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Thursday, December 23, 2010

Lois Lowry's "The Giver" - Book Review by Robert Steven Mack


We live in a very chaotic world that is constantly changing. And although not all the changes are necessary to a decent and content life, we have adapted ourselves to these changes in such a way that it would be impossible to live without them. What would our life be without x-box and wii…or that futuristic tiny little device call the i-phone? Even television which we have had for more than 60 years has become such an integral part of our lives that people would go crazy if they did not have it. I know I would! Yet, despite all those high-tech gadgets and new things that are supposed to make our life better, nevertheless more new gadgets do not necessarily equate with more knowledge. Still it is not our fault. Most of us have lived with high-tech gadgets most of our life.

Would you care a damn if for as long as you can remember citizens were not allowed to have books? Reading is a source of knowledge. Isn’t it amazing that through all the turmoil and greed, we still have music and color and even the things that have for a long time brought humans the ability to destroy themselves. These things are called emotions: love, hatred, fear, happiness, and pain. Would we live better in a world without color and music? In a very orderly world without emotions and pain were each of us has their own chosen place in the world? The answer is probably “yes.” Still, if you knew what lies beyond it, it can be a hell of a rotten way to live.

“Number the Stars author,” Lois Lowry thought-provoking Newberry Award-winning book "The Giver" is about a boy named Jonas who lives in a futuristic time and place where physical appearance almost never varies. He lives in a world of no color or emotions; nor pain, nor suffering or hunger. It is very orderly world of no choices. Everyone has a certain place in the community. Their mates, kins and jobs are chosen very carefully. And through different stages of childhood one gets more and more advancements. An eight year old, for example, gets a new jacket with pockets, signifying he is old enough to care for his own belongings; a nine gets a bike. A girl of ten would lose her braids and a boy ten would get a manly hair cut. The ceremony of the 12s was the ceremony where they would get their jobs which they would carry all through adulthood.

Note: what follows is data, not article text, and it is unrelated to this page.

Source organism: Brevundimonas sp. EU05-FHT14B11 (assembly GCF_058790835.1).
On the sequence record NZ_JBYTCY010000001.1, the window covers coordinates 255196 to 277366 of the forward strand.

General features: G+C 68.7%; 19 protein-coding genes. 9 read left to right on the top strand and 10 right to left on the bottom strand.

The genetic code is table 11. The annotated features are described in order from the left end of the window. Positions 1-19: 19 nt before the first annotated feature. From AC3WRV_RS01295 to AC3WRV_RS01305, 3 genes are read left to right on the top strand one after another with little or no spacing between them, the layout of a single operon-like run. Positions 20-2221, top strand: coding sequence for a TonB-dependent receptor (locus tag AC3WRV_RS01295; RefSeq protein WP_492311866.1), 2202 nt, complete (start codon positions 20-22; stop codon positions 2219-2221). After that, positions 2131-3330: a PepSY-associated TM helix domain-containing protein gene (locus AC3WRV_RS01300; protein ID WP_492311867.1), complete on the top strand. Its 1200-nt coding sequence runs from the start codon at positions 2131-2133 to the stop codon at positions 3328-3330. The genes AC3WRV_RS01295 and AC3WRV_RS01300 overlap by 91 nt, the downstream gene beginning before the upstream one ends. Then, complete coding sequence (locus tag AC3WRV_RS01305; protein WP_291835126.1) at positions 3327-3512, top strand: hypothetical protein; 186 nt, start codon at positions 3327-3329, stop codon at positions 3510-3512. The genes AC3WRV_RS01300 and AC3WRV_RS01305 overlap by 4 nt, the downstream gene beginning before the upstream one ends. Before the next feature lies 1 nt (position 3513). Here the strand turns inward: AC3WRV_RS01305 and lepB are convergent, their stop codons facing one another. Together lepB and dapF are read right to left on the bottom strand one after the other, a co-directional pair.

Jonas waited anxiously for his turn, not expecting anything special. It turned out that he was selected for the greatest job of them all: the Receiver of Memory. He would receive training from a man who calls himself the Giver. He alone holds the memories of the world, suffering and pain and happiness and love. And Jonas soon begins to question the way he has been living all his life: an orderly colorless straight-forward life against love and music and color. He wants a life where you may choose your own future - which is exactly what he does.

“The Giver” is an extremely well-written book you'll remember for years to come. The Giver is the ideal book to anyone who can see beyond. When I first started reading the book I expected a good book but not unlike any other that I had read. And when I started to notice the weird ways of life Jona’s friends and family had, I began to question my first assumption. After reading some more, I wondered whether I would ever put the book down. I did... eventually. Also I was glad to know that the Giver was the first book in a loose trilogy that took place in the same time period. For those who want to know, the books that follow are “Gathering Blue” and “Messenger,” both of which I shall look for!

Book Rating on a scale from 1-100: Robert Steven Mack - 100

Copyright 2010 by Robert Steven Mack

2 comments:

  1. Hey Robert! This is the most amazing sight I have seen a younger person create (way better than my sites). At the book fair did I recommend "the Giver"? Or maybe it was "Number the Stars". Well if you would please make a review on "Number the Stars" I want to see your reflection on it. Also regarding the not of your Thank you note. I'm a fencer.

    ReplyDelete
  2. The note on you thank you note.

    ReplyDelete

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